Britain finds its flaky-pastry breaking point

BRITAIN was celebrating yesterday after discovering something it actually gives a toss about.

It later emerged that the pasty has never met Mr Cameron and does not play football

Despite NHS reform, rising unemployment and The Voice-BGT schism, the nation’s anger has finally congealed over the price of hoof-filled pastry parcels.

As the Cornish Defence League threatened to firebomb Greggs and millions of people fretted over their next portion of minced roadkill badger, David Cameron, the prime minister of the United Kingdom, stood in a public street and declared that some of his best friends were pasties.

He said: “We play football together on Thursday nights and then we go for a beer and talk about the Big Society.”

Chancellor George Osborne also confirmed his love of the kind of food that is destroying the National Health Service by forcing eight jumbo sasuage rolls into his mouth at the same time, even though it was perfectly obvious that he was crying.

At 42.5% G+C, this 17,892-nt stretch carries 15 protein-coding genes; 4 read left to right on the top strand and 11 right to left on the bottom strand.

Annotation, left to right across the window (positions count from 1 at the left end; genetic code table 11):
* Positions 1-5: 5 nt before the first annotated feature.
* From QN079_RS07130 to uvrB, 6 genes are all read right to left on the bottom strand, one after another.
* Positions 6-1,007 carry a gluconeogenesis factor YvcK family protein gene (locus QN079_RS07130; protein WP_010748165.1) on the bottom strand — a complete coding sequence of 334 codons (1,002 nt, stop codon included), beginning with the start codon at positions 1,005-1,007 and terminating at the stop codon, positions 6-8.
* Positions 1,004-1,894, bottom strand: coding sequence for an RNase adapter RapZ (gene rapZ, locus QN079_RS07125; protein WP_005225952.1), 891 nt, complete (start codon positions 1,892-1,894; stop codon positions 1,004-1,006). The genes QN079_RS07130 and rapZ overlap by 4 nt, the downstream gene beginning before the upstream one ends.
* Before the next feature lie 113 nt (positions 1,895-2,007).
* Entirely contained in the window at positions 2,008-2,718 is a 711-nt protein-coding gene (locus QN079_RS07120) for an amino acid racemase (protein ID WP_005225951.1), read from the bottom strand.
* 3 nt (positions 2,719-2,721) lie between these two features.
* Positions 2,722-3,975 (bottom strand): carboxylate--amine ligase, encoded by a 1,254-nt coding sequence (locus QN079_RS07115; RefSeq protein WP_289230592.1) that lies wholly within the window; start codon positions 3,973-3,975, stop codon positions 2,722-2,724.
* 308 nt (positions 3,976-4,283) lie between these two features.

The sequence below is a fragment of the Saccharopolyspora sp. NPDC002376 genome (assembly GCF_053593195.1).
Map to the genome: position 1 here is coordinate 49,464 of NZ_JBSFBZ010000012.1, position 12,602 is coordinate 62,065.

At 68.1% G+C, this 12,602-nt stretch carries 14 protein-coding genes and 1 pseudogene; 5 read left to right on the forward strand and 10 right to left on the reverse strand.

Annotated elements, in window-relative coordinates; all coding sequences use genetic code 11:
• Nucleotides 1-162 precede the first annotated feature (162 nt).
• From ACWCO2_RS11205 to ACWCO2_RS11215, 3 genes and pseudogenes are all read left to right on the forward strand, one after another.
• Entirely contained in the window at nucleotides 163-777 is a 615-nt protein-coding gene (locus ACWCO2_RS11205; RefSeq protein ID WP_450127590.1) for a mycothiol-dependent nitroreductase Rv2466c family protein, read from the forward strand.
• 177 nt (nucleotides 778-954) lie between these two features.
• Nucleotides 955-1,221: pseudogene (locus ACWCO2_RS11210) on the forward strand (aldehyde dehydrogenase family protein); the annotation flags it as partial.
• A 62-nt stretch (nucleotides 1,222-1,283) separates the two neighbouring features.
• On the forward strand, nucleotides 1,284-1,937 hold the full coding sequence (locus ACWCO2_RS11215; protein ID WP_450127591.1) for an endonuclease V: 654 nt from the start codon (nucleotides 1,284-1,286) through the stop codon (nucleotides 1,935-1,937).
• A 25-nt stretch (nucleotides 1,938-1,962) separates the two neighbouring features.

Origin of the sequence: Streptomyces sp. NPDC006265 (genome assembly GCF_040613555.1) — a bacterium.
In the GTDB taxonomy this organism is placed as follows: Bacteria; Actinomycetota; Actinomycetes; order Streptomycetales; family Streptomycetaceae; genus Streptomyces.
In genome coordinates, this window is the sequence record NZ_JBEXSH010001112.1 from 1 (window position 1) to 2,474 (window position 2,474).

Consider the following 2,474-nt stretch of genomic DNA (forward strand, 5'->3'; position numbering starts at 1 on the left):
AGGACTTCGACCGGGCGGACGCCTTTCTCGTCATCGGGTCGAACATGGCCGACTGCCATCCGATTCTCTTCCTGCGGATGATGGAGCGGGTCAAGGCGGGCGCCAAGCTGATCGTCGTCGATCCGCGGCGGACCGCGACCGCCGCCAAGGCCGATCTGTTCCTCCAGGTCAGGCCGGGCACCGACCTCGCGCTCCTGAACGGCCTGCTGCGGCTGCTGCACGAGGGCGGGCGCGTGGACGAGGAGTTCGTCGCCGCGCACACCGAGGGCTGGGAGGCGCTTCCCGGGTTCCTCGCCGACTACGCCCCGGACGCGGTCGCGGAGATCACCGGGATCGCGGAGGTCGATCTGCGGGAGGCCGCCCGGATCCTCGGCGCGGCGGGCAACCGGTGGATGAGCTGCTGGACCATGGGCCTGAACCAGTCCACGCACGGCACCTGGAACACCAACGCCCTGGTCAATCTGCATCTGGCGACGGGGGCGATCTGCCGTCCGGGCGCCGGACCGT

And Labour leader Ed Miliband continued his 12-step weirdness-reduction programme by taking his massive, googly eyes to a Greggs in Redditch where staff immediately threw the contents of the bin at Ed Balls in a determined effort to kill him.

Mr Miliband then attempted to shake hands with a cheese and onion slice.

Meanwhile, the government has produced a public information film, to be shown before and after prole-heavy TV shows, featuring lingering shots of a steak bake as Patrick Stewart delivers a series of explicit threats about what will happen to it if you keep complaining.